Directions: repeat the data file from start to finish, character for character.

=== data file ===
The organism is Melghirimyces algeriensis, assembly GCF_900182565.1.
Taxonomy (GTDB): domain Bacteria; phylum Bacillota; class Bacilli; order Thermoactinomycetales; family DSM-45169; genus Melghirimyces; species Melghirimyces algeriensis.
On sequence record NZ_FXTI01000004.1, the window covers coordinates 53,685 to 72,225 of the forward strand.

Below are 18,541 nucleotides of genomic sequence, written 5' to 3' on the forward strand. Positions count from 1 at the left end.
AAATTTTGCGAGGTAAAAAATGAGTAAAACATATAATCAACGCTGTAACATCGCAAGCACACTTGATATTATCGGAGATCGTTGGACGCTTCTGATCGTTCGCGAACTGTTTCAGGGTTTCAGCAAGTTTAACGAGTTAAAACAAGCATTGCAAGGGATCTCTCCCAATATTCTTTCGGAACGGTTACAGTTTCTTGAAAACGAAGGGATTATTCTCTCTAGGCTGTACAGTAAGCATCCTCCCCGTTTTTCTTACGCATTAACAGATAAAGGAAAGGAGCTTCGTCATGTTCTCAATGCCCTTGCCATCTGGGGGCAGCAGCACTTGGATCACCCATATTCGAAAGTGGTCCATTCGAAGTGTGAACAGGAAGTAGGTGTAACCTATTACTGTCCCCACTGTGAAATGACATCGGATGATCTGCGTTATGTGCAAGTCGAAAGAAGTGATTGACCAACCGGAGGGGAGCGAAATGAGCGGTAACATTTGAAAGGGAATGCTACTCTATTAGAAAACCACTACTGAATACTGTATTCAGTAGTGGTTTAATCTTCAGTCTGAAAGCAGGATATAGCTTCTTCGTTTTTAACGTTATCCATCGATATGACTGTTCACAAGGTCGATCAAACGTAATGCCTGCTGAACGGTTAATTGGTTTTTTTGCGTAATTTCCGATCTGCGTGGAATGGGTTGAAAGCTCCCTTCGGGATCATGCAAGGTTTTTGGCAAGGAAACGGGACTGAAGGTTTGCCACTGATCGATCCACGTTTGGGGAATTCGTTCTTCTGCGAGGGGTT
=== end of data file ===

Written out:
The organism is Melghirimyces algeriensis, assembly GCF_900182565.1.
Taxonomy (GTDB): domain Bacteria; phylum Bacillota; class Bacilli; order Thermoactinomycetales; family DSM-45169; genus Melghirimyces; species Melghirimyces algeriensis.
On sequence record NZ_FXTI01000004.1, the window covers coordinates 53,685 to 72,225 of the forward strand.

Below are 18,541 nucleotides of genomic sequence, written 5' to 3' on the forward strand. Positions count from 1 at the left end.
AAATTTTGCGAGGTAAAAAATGAGTAAAACATATAATCAACGCTGTAACATCGCAAGCACACTTGATATTATCGGAGATCGTTGGACGCTTCTGATCGTTCGCGAACTGTTTCAGGGTTTCAGCAAGTTTAACGAGTTAAAACAAGCATTGCAAGGGATCTCTCCCAATATTCTTTCGGAACGGTTACAGTTTCTTGAAAACGAAGGGATTATTCTCTCTAGGCTGTACAGTAAGCATCCTCCCCGTTTTTCTTACGCATTAACAGATAAAGGAAAGGAGCTTCGTCATGTTCTCAATGCCCTTGCCATCTGGGGGCAGCAGCACTTGGATCACCCATATTCGAAAGTGGTCCATTCGAAGTGTGAACAGGAAGTAGGTGTAACCTATTACTGTCCCCACTGTGAAATGACATCGGATGATCTGCGTTATGTGCAAGTCGAAAGAAGTGATTGACCAACCGGAGGGGAGCGAAATGAGCGGTAACATTTGAAAGGGAATGCTACTCTATTAGAAAACCACTACTGAATACTGTATTCAGTAGTGGTTTAATCTTCAGTCTGAAAGCAGGATATAGCTTCTTCGTTTTTAACGTTATCCATCGATATGACTGTTCACAAGGTCGATCAAACGTAATGCCTGCTGAACGGTTAATTGGTTTTTTTGCGTAATTTCCGATCTGCGTGGAATGGGTTGAAAGCTCCCTTCGGGATCATGCAAGGTTTTTGGCAAGGAAACGGGACTGAAGGTTTGCCACTGATCGATCCACGTTTGGGGAATTCGTTCTTCTGCGAGGGGTT